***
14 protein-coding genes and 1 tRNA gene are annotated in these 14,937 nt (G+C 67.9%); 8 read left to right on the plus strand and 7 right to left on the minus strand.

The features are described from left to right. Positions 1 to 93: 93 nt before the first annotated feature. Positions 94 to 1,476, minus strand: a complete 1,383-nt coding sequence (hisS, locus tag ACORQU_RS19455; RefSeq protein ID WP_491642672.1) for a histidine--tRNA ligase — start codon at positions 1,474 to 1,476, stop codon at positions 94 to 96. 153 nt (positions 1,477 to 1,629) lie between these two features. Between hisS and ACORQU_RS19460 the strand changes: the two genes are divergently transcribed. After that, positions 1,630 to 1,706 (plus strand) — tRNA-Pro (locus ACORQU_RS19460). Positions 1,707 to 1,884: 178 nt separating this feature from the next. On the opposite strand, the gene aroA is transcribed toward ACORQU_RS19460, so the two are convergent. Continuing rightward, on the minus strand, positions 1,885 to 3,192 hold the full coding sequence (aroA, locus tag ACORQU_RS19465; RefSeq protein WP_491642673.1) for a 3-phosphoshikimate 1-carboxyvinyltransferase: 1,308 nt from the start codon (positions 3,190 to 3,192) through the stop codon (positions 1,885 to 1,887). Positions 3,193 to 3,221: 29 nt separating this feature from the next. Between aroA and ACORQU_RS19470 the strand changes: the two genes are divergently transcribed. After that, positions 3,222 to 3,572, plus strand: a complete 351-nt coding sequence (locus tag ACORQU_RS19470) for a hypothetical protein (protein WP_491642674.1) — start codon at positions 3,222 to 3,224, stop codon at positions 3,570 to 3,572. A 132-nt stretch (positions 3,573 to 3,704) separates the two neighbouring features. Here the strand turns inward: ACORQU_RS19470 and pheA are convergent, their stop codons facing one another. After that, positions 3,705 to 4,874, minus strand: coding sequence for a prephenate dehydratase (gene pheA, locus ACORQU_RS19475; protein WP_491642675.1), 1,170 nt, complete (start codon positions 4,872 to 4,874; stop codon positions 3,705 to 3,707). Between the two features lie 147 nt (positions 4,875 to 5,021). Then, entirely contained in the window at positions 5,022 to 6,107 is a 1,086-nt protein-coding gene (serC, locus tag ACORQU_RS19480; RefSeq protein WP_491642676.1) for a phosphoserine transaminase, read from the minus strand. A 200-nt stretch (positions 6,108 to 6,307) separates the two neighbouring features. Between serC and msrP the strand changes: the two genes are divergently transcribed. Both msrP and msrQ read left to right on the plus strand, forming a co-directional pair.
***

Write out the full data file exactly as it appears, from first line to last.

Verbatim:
14 protein-coding genes and 1 tRNA gene are annotated in these 14,937 nt (G+C 67.9%); 8 read left to right on the plus strand and 7 right to left on the minus strand.

The features are described from left to right. Positions 1 to 93: 93 nt before the first annotated feature. Positions 94 to 1,476, minus strand: a complete 1,383-nt coding sequence (hisS, locus tag ACORQU_RS19455; RefSeq protein ID WP_491642672.1) for a histidine--tRNA ligase — start codon at positions 1,474 to 1,476, stop codon at positions 94 to 96. 153 nt (positions 1,477 to 1,629) lie between these two features. Between hisS and ACORQU_RS19460 the strand changes: the two genes are divergently transcribed. After that, positions 1,630 to 1,706 (plus strand) — tRNA-Pro (locus ACORQU_RS19460). Positions 1,707 to 1,884: 178 nt separating this feature from the next. On the opposite strand, the gene aroA is transcribed toward ACORQU_RS19460, so the two are convergent. Continuing rightward, on the minus strand, positions 1,885 to 3,192 hold the full coding sequence (aroA, locus tag ACORQU_RS19465; RefSeq protein WP_491642673.1) for a 3-phosphoshikimate 1-carboxyvinyltransferase: 1,308 nt from the start codon (positions 3,190 to 3,192) through the stop codon (positions 1,885 to 1,887). Positions 3,193 to 3,221: 29 nt separating this feature from the next. Between aroA and ACORQU_RS19470 the strand changes: the two genes are divergently transcribed. After that, positions 3,222 to 3,572, plus strand: a complete 351-nt coding sequence (locus tag ACORQU_RS19470) for a hypothetical protein (protein WP_491642674.1) — start codon at positions 3,222 to 3,224, stop codon at positions 3,570 to 3,572. A 132-nt stretch (positions 3,573 to 3,704) separates the two neighbouring features. Here the strand turns inward: ACORQU_RS19470 and pheA are convergent, their stop codons facing one another. After that, positions 3,705 to 4,874, minus strand: coding sequence for a prephenate dehydratase (gene pheA, locus ACORQU_RS19475; protein WP_491642675.1), 1,170 nt, complete (start codon positions 4,872 to 4,874; stop codon positions 3,705 to 3,707). Between the two features lie 147 nt (positions 4,875 to 5,021). Then, entirely contained in the window at positions 5,022 to 6,107 is a 1,086-nt protein-coding gene (serC, locus tag ACORQU_RS19480; RefSeq protein WP_491642676.1) for a phosphoserine transaminase, read from the minus strand. A 200-nt stretch (positions 6,108 to 6,307) separates the two neighbouring features. Between serC and msrP the strand changes: the two genes are divergently transcribed. Both msrP and msrQ read left to right on the plus strand, forming a co-directional pair.